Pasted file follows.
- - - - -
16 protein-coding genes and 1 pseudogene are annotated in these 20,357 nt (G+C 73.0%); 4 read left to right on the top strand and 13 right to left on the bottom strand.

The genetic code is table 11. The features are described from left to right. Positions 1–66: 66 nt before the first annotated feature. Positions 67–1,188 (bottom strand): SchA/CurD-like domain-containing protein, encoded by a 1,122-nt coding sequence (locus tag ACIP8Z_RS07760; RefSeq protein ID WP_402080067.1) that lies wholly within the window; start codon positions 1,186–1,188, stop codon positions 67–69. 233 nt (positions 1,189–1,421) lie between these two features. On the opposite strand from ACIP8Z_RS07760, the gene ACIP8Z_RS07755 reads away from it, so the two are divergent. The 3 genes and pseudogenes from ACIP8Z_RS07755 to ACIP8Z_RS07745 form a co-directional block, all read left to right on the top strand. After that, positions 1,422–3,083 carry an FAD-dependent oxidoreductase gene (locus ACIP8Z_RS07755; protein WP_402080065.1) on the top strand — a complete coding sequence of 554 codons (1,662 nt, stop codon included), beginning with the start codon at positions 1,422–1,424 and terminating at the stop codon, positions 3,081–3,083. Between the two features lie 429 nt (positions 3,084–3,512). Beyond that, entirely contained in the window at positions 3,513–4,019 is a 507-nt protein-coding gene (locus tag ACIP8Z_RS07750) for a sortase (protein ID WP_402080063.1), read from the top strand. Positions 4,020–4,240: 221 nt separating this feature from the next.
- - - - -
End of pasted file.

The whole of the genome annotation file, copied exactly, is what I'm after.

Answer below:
16 protein-coding genes and 1 pseudogene are annotated in these 20,357 nt (G+C 73.0%); 4 read left to right on the top strand and 13 right to left on the bottom strand.

The genetic code is table 11. The features are described from left to right. Positions 1–66: 66 nt before the first annotated feature. Positions 67–1,188 (bottom strand): SchA/CurD-like domain-containing protein, encoded by a 1,122-nt coding sequence (locus tag ACIP8Z_RS07760; RefSeq protein ID WP_402080067.1) that lies wholly within the window; start codon positions 1,186–1,188, stop codon positions 67–69. 233 nt (positions 1,189–1,421) lie between these two features. On the opposite strand from ACIP8Z_RS07760, the gene ACIP8Z_RS07755 reads away from it, so the two are divergent. The 3 genes and pseudogenes from ACIP8Z_RS07755 to ACIP8Z_RS07745 form a co-directional block, all read left to right on the top strand. After that, positions 1,422–3,083 carry an FAD-dependent oxidoreductase gene (locus ACIP8Z_RS07755; protein WP_402080065.1) on the top strand — a complete coding sequence of 554 codons (1,662 nt, stop codon included), beginning with the start codon at positions 1,422–1,424 and terminating at the stop codon, positions 3,081–3,083. Between the two features lie 429 nt (positions 3,084–3,512). Beyond that, entirely contained in the window at positions 3,513–4,019 is a 507-nt protein-coding gene (locus tag ACIP8Z_RS07750) for a sortase (protein ID WP_402080063.1), read from the top strand. Positions 4,020–4,240: 221 nt separating this feature from the next.